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Pinoy shorthand

“Kalapating mababa ang lipad” translates loosely into rooftop-skimming pigeons. It is Filipino shorthand for harlot. The axiom resonated at the Philippine Press Institute’s conference Monday.

“Attempts at self-regulation are failing,” Luis Teodoro of the Center for Media Freedom and Responsibility (CMFR) warned. Media’s ethical lapses court heavy-handed government interference.

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This threat emerges in spillover from the August 2010 coverage of eight Hong Kong tourists and a hostage-taker killed at Luneta, CMFR said. Reporters and istambays jostled with cops for vantage posts in the 10-hour standoff. From initial denial, networks argued that the police didn’t set the limits of media coverage, Teodoro noted.

Journalism ethics stipulates care to prevent harm. Was this beyond networks, once ratings and ad revenues are involved, CMFR asked. Belatedly, networks argued: government did not set limits of coverage. In so doing, they jettisoned self-regulation. Yet, this is the only option for a democratic society.

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As late as August 2011, Radyo Mo Nationwide (RMN) insisted: They were “just doing (our) job.” “We are sometimes factually reckless,” Washington Post’s Meg Greenfield once said. On other instances, “we’re morally smug. On our worst days, we can be both.”

Kapisanan ng mga Brodkaster ng Pilipinas slapped a P30,000-fine on ABS-CBN’s Channel 2, RMN and TV5. They leaked operational details and compromised rescue efforts. RMN staff butted into the negotiations. “Slap on the wrist,” critics scoffed.

“The press is free, like the air,” UK Prime Minister William Pitt (1759-1806) once sneered. “It is a chartered libertine.” In today’s English, that would read “constitutionally protected prostitute.”

Kalapating mababa ang lipad becomes more problematic as the Internet, cell phone and Facebook, etc. move truth—or falsehood—at “warp speed.” In the past, a scoop stood until the next edition. Today it lasts only until the next click of a mouse.

“News organizations are abandoning the race to be the first to break the news,” the Economist noted. “[They’re] focusing instead on being the best at verifying.” The need is for more, not less, of hard-nosed reporting of facts and commentaries anchored on values.

CMFR’s paper did not include print’s experience with self-regulation. It is longer but just as mixed as that of broadcast.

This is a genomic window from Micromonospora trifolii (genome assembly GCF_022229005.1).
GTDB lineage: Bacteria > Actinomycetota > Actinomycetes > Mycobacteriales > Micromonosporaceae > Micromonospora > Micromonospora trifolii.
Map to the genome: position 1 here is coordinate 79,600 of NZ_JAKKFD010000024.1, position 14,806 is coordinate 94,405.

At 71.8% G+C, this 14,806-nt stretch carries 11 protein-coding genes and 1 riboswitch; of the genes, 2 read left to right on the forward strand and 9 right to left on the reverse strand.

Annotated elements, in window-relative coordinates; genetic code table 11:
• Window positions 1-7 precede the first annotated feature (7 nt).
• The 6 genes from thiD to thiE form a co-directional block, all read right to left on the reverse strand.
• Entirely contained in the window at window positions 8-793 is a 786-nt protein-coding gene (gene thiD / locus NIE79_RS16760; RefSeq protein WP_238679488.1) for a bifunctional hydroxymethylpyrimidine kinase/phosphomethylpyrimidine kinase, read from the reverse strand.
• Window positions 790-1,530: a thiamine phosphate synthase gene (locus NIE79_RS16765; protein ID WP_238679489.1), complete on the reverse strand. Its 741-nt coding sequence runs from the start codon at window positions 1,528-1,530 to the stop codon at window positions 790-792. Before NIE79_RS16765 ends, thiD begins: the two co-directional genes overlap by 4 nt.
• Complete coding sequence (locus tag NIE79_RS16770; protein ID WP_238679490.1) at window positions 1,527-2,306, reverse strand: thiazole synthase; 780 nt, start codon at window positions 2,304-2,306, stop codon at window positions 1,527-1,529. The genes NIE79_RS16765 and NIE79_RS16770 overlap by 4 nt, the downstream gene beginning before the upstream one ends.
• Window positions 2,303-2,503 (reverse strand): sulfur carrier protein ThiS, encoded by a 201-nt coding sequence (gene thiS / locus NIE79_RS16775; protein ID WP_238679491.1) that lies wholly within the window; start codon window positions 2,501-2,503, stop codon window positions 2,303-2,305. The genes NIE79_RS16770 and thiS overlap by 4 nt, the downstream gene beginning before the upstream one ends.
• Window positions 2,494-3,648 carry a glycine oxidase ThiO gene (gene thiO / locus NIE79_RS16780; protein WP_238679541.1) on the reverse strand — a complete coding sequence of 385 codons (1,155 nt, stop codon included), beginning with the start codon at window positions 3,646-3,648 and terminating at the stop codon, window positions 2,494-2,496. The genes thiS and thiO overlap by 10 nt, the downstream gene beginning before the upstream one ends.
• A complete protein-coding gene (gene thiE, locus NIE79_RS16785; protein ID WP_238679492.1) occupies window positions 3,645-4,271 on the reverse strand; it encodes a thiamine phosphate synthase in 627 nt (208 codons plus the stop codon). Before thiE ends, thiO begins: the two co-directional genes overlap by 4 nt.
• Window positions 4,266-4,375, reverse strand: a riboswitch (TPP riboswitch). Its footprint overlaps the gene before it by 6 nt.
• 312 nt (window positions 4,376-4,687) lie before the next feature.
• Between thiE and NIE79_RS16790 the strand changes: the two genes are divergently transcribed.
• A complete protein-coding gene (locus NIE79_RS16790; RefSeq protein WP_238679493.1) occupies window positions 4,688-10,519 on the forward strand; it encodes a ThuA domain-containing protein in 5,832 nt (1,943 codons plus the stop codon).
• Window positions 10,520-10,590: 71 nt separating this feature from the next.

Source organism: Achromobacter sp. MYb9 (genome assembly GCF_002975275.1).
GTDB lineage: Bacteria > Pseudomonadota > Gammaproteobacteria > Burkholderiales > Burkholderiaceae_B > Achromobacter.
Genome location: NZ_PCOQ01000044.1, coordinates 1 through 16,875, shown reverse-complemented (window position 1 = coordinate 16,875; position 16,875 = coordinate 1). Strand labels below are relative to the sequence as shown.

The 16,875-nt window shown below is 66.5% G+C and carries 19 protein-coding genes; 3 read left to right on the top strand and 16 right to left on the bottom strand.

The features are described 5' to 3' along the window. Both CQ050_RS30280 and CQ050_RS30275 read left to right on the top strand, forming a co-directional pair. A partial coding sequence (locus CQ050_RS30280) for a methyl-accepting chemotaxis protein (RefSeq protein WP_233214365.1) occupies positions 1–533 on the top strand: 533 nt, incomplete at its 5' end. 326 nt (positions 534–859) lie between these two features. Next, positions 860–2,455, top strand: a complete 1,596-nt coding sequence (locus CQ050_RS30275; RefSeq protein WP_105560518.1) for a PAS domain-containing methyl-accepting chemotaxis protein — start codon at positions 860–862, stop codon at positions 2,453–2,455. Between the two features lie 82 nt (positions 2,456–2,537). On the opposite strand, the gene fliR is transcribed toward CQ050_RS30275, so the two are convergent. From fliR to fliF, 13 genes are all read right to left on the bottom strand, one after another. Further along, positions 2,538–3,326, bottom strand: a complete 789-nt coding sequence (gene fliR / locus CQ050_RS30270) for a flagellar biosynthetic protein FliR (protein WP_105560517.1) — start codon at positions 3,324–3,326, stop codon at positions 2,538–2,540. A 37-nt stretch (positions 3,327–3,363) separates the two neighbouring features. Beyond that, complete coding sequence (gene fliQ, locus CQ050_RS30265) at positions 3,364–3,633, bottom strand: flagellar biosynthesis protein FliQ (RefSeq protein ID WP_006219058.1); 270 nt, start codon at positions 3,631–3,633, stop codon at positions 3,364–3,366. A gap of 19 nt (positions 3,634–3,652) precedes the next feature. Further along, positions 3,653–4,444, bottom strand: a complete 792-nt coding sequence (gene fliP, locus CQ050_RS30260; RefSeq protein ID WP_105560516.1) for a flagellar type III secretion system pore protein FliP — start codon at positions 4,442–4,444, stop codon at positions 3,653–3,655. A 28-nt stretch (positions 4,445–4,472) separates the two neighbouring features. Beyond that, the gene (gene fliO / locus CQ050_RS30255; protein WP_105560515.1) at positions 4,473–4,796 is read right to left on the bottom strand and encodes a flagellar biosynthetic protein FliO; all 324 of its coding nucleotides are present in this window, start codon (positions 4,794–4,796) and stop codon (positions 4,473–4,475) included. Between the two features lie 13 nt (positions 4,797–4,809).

Recall the 1965 Philippine Press Council. One of its first rulings skewered the yearly awards to “Ten Outstanding Congressmen,” by journalists on the House of Representatives beat. Business reporters quietly junked similar awards on their beat.

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“It was the first significant attempt to establish a system of professional control…” notes the book, “Marcos and Martial Law” (Cornell University). But “the Council had only a brief history… Complaints were few.” And martial law aborted this initiative.

After People Power 1, a Press Council was reconstituted. But it didn’t command similar broad support from publishers, as did the earlier council. Some members ignored a council request: Publish rejoinders by Marian School academic supervisor Antonio Calipjo Go to criticisms for his campaign against flawed public school textbooks.

“A cabal of columnists (went) hammer and tongs against Go after his campaign… resulted in the Department of Education banning (some) materials,” Inquirer’s Fernando del Mundo recalled. “The torrent of invectives in op-ed pages… came in the midst of the re-filing of an alleged extortion case that a court dismissed earlier….”

Most criticisms didn’t rebut textbook errors. Instead, they zapped Go’s bona fides. “The columnists’ campaign to shoot the messenger… killed [Go’s] message,” Del Mundo wrote. “Defective textbooks are one of the root causes of the decline in Philippine education.”

President Aquino and Education Secretary Armin Luistro publicly supported Go. By then, the  kalapating mababa ang lipad had  strangled Manila’s post-Edsa press council.

Only Cebu has a functioning press council today. Organized in 2011, Cebu Citizens-Press Council (CCPC) acts on complaints against media. It addressed issues ranging from coverage of minors in conflict with the law, anti-obscenity, decriminalization of libel, etc. CCPC protested against mandatory—and unconstitutional—“right of reply” four years before SB 2150 and HB 3306 almost slipped through Congress.

Is an oversized kalapati roost finally being dismantled at the Bureau of Customs (BOC)?

“Our membership lists remain porous,” a 2004 Press Freedom Week editorial admitted: “We still have to flush out hao-shiaos who flash oversize self-printed press cards or blocktime microphones… notably in Customs.”

Commissioner Ruffy Biazon signed this year   Memorandum Order 37 to ferret out “fake journalists who engage in illicit activities” in Customs. BOC issued 55 IDs to legitimate media persons. It rejected almost double that number, mostly from tabloids or radio block-timers.

Those shut out asked the Supreme Court to (a) zap Biazon with a temporary restraining order; and (b) strike down MO 37. Reason? “It curtailed press freedom.”

“A claim of press freedom is tainted when the right to information is misused for personal requests or sleaze,” Sun Star’s Public Standards editor Pachico Seares snapped. “Access to information is unimpeded. It’s only the number of people covering BOC that is reduced…”

No TRO has been issued. Apparently, the Court doesn’t see “clear and imminent danger to press freedom.” That liberty can be used as a “last refuge for scoundrels.” Or if you prefer: kalapati.

(Email: [email protected] )

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